OHDSI has a similar approach to these other networks in that its participants use a common data model (based on the OMOP data model) and shared set of technologies for data analysis. Hripcsak et al have also written a nice paper describing ODHSI’s vision and the opportunities available to researchers.

What’s unique about OHDSI is that it is an open community. You don’t need to have been selected by the grant/contract process. Their core objectives include, among others, these three great principles that match very closely to how we’re developing LOINC:

  • Community: Everyone is welcome to actively participate in OHDSI, whether you are a patient, a health professional, a researcher, or someone who simply believes in our cause.
  • Collaboration: We work collectively to prioritize and address the real world needs of our community’s participants.
  • Openness: We strive to make all our community’s proceeds open and publicly accessible, including the methods, tools and the evidence that we generate.

In addition to their common technology stack for running queries at distributed sites, OHDSI has developed an impressive set of software tools for data analytics, including clinical characterization, population level estimation, and patient prediction. All these tools are made freely available on GitHub under an open source license.

As a participant in OHDSI, it is possible to run the same analysis at multiple sites, over many data sets. The scope of data available is far greater than mosts scientists have access to within just their home institution. The Data Network page gives an overview of the data from participating institutions.

OHDSI uses vocabulary standards like LOINC to accomplish the data normalization needed for such analyses. You can read more about the approach they’ve taken here.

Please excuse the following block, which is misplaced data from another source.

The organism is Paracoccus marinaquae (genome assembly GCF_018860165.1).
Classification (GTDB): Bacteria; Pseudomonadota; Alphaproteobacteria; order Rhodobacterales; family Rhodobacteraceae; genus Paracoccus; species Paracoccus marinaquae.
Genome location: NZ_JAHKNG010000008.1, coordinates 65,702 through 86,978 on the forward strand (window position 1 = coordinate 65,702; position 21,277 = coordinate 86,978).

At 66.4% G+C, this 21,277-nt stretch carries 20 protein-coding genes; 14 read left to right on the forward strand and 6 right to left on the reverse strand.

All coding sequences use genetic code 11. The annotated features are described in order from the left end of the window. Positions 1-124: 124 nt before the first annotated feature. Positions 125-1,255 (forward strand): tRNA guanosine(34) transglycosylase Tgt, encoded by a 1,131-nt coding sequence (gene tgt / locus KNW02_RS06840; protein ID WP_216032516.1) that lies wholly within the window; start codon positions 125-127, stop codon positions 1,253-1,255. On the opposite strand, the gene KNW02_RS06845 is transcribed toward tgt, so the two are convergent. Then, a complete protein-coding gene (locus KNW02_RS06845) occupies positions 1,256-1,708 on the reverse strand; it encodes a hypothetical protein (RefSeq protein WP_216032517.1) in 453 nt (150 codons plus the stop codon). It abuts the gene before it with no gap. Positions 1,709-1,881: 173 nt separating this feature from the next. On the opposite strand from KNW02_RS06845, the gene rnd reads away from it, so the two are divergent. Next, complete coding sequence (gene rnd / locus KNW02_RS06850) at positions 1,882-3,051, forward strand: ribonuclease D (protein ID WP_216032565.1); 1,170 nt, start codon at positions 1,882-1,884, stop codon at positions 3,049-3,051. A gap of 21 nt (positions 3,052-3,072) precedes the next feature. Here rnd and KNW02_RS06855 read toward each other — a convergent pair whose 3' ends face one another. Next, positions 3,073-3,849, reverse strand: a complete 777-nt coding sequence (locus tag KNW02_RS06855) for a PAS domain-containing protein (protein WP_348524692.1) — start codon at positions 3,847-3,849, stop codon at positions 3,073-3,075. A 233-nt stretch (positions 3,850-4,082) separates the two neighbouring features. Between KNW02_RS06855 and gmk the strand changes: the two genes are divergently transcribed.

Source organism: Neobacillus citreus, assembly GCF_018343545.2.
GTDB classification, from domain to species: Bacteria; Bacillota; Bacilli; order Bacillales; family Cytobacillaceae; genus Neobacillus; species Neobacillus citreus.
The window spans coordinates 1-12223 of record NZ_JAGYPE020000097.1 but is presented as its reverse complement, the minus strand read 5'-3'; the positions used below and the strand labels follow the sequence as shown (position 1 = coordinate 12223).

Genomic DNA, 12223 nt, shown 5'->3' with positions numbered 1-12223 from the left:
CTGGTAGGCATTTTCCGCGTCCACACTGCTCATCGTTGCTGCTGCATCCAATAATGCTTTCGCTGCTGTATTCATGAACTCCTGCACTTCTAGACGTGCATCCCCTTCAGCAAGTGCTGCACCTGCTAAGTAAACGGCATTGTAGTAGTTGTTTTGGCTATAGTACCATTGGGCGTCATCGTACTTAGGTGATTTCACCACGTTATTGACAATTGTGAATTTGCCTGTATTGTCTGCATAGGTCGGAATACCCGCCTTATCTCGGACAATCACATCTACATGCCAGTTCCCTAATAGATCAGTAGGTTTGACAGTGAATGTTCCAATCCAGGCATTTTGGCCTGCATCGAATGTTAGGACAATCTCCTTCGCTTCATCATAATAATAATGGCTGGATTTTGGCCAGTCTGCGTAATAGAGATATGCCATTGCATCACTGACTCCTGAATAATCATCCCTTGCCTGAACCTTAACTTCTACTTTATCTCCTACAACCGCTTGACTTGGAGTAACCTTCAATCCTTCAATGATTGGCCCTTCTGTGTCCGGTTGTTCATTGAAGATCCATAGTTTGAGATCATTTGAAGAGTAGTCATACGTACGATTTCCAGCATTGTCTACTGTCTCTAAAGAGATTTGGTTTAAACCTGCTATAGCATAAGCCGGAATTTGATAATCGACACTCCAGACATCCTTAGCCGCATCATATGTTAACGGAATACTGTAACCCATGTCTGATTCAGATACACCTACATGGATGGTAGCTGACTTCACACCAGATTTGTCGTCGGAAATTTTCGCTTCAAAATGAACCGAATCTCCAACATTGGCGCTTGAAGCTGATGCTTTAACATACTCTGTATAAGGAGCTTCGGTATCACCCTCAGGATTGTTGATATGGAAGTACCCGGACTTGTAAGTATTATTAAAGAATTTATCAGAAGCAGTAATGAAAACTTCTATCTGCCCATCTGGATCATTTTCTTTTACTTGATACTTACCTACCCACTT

De-identifying your own data sets

You may also be considering de-identifying your own data to better support re-use. Much laboratory data is sent (and stored) as discrete results, which makes de-identification slightly easier. Identifying information in key fields (e.g. patient name) can be excluded.

However, some laboratory tests results are still sent as narrative text. This is especially true in the emerging field of genetic testing, which presents another set of challenges for protecting privacy.

If you are interested in de-identifying clinical test, check out the NLM Scrubber software program. You could use such a program on a clinical data set in order to more easily justify to the IRB its use for research purposes.


The promise of large-scale observational health databases is now a reality for medical researchers. With standardized laboratory data coded with LOINC, researchers can advance health by generating scientific evidence about disease history, healthcare delivery, the effects of interventions, and the countless other questions.

You can’t use “but I don’t have access to…” as an excuse any longer. Go forth and analyze!